“Together we both have a bit of a leadership role in this broader topic as it pertains to support. We think there is a governance role as well, where we can help put the appropriate governance infrastructure in place so that we as a broader community can work together,” MG Cleveland noted. “Finally, there’s a standards aspect to all of this as well… that continuum of missions I describe probably does not require the same level of precision or accuracy. But as we move forward, we owe it to each other and we owe it to the broader community to be able to articulate what the standard is and then have our industry partners or others come back and tell us, ‘Hey, we’ve been able to meet this standard, or we have not.’”
MG Gervais then shifted the conversation to supply versus demand for 3D data. She noted that the consumer is driving the demand for 3D terrain data. Currently, demand for 3D is outpacing supply, and that will only accelerate over time. MG Cleveland added that building, storing, and disseminating 3D data is a monumental challenge that the OWT program continues to grapple with.
“As we move forward, I think on that demand aspect we want to have a repository and an effort that allows people to draw from it. I think we also, with this proliferation of capabilities to develop this, have the ability for it to empower individual organizations to do some of this themselves, and then contribute that data and that information back into the broader collective,” MG Cleveland said.
The demand for 3D data has led leaders to reimagine how they conduct business and identify parts of the process that are suitable for automation in order to allow analysts to perform to the best of their abilities.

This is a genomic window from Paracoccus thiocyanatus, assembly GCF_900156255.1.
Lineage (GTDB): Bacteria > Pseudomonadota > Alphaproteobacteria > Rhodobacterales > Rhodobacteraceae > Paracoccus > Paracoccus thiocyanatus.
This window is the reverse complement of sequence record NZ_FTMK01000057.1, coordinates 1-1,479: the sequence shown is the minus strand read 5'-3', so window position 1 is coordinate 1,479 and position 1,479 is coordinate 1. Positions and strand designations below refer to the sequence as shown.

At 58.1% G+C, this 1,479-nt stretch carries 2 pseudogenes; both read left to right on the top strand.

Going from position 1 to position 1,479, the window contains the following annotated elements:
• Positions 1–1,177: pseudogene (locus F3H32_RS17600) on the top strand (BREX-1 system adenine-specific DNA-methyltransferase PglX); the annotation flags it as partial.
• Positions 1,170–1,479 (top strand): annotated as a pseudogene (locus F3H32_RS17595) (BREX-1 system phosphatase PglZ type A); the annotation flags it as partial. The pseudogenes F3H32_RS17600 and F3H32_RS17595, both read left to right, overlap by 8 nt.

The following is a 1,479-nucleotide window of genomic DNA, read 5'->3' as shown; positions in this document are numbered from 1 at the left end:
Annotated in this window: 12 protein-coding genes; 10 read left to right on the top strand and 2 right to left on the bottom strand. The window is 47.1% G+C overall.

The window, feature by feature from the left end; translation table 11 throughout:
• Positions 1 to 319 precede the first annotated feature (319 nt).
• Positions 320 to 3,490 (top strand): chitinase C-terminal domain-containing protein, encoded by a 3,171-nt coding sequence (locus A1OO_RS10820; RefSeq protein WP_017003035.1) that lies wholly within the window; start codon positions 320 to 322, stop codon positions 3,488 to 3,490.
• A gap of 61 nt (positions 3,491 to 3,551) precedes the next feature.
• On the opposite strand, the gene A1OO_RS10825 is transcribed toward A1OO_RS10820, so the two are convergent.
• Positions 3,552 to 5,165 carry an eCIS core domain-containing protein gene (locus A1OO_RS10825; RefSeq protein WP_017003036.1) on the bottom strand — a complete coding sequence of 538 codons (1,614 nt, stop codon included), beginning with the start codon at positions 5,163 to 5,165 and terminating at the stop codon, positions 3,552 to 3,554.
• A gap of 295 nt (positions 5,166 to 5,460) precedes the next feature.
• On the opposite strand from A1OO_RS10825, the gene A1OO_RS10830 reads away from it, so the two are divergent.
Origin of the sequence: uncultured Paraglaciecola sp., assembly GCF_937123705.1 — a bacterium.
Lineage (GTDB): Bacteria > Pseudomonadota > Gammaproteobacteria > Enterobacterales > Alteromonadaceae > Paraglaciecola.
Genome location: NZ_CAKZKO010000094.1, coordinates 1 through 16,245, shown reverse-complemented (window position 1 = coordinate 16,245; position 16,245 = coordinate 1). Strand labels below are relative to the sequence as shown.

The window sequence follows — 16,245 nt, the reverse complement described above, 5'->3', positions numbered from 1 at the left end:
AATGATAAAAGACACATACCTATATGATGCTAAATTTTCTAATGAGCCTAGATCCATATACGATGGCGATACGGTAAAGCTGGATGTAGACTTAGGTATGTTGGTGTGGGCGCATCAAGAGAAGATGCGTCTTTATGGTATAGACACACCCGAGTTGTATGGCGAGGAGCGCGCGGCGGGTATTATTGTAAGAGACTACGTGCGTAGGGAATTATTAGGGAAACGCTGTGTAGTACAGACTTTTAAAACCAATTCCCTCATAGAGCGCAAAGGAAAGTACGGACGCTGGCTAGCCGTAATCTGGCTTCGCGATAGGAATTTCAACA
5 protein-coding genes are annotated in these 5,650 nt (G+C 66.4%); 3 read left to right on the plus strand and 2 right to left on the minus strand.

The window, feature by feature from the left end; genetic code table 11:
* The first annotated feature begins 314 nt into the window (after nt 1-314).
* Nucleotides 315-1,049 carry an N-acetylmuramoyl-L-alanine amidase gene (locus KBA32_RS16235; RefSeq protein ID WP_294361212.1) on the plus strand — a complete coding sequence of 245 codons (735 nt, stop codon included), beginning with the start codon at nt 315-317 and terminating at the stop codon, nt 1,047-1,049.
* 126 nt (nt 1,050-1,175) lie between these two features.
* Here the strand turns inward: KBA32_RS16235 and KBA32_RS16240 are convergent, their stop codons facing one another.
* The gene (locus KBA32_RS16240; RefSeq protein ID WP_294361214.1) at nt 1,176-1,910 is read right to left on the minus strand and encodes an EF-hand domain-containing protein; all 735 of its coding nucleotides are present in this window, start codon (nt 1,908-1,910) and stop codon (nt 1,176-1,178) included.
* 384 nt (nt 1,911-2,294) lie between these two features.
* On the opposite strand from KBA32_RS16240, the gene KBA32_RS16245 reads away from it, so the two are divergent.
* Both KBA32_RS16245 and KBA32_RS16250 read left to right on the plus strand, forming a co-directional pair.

“Our OWT effort is already using automation… and what we’re finding [is] now the products are so good, the technology is so good, the level of fidelity is so good, the accuracy is really good,” MG Gervais said. “The first thing that people will think is… that high-resolution, that high-fidelity must be expensive… [that it] must be a bandwidth hog. What we’re finding is actually it’s getting cheaper and cheaper to actually get to this level of resolution and the utility of that is just where we are seeing the value.”
When asked by an audience member whether they envisioned the Synthetic Training Environment (STE) ever replacing live training, MG Gervais opined this would never be the case, “because there is no substitute to being in the moment, in the chaos, the fog of war. But what we can do is try and set the conditions so when you step into that, you are comfortable enough that you’ve done the reps and sets and have some of the experiences necessary to be much more proficient than before.”
The generals wrapped by discussing the cultural aspect of working with 3D data and the enthusiasm and trust in it that young generations have.
“The younger generation… they are digital natives. They use this. They want this. They have trust in this,” MG Gervais shared. “So, I think the cultural side of this is: how do we move beyond just the way that we are accustomed to getting it done? And how do we really understand the value and opportunity for the way that it could be done?”
USGIF thanks MG Gervais and MG Cleveland again for their stellar participation and insight in the 2021 GEOINT Community Forum.